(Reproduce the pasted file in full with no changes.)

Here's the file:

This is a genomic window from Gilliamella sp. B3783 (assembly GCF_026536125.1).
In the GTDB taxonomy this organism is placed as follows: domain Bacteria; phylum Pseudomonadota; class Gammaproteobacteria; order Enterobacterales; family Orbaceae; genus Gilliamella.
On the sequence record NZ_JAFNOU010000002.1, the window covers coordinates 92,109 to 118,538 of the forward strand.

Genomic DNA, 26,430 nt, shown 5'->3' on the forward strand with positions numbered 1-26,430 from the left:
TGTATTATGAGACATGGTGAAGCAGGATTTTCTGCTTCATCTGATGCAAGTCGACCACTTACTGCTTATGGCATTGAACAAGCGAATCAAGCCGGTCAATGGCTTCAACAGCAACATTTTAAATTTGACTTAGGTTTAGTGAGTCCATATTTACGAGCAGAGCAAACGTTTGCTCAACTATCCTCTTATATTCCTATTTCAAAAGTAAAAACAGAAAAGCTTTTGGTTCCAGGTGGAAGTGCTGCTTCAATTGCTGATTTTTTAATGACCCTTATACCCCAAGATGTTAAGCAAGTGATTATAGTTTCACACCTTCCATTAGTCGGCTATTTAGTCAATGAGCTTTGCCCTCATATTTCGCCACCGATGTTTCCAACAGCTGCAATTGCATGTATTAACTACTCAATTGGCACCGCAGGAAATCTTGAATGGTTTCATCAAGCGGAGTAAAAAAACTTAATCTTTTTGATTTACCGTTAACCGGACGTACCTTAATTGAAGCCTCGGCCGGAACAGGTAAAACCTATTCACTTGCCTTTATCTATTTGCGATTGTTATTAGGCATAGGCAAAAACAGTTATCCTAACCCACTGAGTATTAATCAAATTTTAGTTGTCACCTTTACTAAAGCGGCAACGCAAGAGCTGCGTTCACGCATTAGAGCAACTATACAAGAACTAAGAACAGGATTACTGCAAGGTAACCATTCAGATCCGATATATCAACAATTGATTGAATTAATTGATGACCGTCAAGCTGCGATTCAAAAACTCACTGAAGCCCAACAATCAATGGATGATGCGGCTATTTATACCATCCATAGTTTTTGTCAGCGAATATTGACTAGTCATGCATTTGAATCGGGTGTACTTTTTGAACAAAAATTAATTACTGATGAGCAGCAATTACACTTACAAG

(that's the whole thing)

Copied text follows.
This is a genomic window from Gilliamella sp. B3783 (assembly GCF_026536125.1).
In the GTDB taxonomy this organism is placed as follows: domain Bacteria; phylum Pseudomonadota; class Gammaproteobacteria; order Enterobacterales; family Orbaceae; genus Gilliamella.
On the sequence record NZ_JAFNOU010000002.1, the window covers coordinates 92,109 to 118,538 of the forward strand.

Genomic DNA, 26,430 nt, shown 5'->3' on the forward strand with positions numbered 1-26,430 from the left:
TGTATTATGAGACATGGTGAAGCAGGATTTTCTGCTTCATCTGATGCAAGTCGACCACTTACTGCTTATGGCATTGAACAAGCGAATCAAGCCGGTCAATGGCTTCAACAGCAACATTTTAAATTTGACTTAGGTTTAGTGAGTCCATATTTACGAGCAGAGCAAACGTTTGCTCAACTATCCTCTTATATTCCTATTTCAAAAGTAAAAACAGAAAAGCTTTTGGTTCCAGGTGGAAGTGCTGCTTCAATTGCTGATTTTTTAATGACCCTTATACCCCAAGATGTTAAGCAAGTGATTATAGTTTCACACCTTCCATTAGTCGGCTATTTAGTCAATGAGCTTTGCCCTCATATTTCGCCACCGATGTTTCCAACAGCTGCAATTGCATGTATTAACTACTCAATTGGCACCGCAGGAAATCTTGAATGGTTTCATCAAGCGGAGTAAAAAAACTTAATCTTTTTGATTTACCGTTAACCGGACGTACCTTAATTGAAGCCTCGGCCGGAACAGGTAAAACCTATTCACTTGCCTTTATCTATTTGCGATTGTTATTAGGCATAGGCAAAAACAGTTATCCTAACCCACTGAGTATTAATCAAATTTTAGTTGTCACCTTTACTAAAGCGGCAACGCAAGAGCTGCGTTCACGCATTAGAGCAACTATACAAGAACTAAGAACAGGATTACTGCAAGGTAACCATTCAGATCCGATATATCAACAATTGATTGAATTAATTGATGACCGTCAAGCTGCGATTCAAAAACTCACTGAAGCCCAACAATCAATGGATGATGCGGCTATTTATACCATCCATAGTTTTTGTCAGCGAATATTGACTAGTCATGCATTTGAATCGGGTGTACTTTTTGAACAAAAATTAATTACTGATGAGCAGCAATTACACTTACAAG